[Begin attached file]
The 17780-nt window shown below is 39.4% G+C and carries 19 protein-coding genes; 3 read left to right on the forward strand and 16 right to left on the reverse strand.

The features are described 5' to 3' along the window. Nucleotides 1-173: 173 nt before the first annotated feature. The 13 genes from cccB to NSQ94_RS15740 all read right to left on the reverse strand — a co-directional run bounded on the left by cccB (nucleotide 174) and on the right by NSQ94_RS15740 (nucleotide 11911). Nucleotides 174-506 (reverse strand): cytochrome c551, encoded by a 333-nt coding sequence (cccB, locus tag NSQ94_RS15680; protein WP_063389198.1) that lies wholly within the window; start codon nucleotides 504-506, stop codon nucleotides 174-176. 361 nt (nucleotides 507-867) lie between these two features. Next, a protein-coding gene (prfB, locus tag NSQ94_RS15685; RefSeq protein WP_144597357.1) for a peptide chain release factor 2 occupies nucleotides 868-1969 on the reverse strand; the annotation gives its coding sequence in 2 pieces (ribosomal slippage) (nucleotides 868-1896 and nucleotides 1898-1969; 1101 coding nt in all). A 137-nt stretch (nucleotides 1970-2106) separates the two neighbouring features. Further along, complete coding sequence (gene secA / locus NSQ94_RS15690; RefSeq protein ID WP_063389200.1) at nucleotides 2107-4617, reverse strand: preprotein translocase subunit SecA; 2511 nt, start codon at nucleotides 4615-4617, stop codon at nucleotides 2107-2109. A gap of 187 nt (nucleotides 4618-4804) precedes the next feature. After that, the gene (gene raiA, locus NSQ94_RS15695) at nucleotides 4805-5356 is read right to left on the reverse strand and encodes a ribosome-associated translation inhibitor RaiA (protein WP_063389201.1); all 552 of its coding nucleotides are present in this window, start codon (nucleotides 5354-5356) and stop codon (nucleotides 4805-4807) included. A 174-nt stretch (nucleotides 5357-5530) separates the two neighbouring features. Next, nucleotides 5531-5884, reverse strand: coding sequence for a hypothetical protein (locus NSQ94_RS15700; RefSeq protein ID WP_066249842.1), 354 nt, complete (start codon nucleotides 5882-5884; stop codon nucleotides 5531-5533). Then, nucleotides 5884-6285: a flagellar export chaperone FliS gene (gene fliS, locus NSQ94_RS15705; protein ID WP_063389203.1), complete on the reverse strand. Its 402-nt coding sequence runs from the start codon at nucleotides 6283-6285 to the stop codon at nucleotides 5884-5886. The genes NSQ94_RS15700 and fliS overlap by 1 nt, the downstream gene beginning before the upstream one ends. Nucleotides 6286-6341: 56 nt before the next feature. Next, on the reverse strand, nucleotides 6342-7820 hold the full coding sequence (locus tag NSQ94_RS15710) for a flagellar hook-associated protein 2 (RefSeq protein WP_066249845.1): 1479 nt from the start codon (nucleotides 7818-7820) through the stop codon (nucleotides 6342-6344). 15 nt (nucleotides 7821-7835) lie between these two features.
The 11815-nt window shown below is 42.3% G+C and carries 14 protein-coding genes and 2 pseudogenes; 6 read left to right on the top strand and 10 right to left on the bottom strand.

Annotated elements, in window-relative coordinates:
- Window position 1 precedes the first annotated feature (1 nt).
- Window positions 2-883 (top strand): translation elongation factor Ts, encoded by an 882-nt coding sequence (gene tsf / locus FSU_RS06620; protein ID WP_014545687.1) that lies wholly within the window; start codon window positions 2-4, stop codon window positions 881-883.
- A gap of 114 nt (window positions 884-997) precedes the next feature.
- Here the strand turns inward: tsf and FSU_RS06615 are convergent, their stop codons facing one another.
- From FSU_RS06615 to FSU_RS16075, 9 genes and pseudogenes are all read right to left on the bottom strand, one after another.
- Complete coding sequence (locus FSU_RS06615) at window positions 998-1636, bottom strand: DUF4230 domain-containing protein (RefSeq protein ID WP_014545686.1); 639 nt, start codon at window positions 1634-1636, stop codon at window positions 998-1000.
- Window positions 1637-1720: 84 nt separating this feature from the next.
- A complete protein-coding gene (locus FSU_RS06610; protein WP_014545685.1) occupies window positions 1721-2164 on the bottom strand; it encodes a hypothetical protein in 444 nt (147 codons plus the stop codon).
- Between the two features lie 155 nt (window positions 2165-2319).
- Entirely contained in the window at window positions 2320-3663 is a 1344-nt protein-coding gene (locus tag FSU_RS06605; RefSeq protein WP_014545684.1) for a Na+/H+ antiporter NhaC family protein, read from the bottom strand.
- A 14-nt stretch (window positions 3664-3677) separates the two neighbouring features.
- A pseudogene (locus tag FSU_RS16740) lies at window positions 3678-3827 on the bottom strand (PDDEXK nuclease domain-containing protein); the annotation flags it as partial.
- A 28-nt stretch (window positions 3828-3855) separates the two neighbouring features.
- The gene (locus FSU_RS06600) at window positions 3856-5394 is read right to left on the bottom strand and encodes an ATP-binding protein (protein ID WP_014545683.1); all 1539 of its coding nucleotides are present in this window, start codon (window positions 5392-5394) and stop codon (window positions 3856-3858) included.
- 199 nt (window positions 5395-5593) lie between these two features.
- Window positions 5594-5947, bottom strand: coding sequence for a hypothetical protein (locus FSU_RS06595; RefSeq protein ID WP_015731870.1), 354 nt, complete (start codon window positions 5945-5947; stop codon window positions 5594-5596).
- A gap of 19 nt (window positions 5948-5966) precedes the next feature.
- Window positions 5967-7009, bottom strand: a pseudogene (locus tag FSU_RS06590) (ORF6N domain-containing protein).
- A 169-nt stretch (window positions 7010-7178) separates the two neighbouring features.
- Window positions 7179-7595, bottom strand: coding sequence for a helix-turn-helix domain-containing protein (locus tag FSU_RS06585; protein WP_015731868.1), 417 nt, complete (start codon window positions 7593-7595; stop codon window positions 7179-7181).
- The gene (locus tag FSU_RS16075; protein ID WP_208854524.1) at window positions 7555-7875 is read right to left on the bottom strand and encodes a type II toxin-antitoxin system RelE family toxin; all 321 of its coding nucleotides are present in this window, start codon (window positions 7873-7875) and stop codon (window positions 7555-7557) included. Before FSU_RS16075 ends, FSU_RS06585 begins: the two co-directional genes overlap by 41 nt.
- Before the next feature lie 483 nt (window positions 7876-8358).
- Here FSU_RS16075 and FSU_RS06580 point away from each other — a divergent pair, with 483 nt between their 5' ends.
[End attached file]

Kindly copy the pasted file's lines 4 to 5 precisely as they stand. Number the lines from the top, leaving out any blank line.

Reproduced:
Annotated elements, in window-relative coordinates:
- Window position 1 precedes the first annotated feature (1 nt).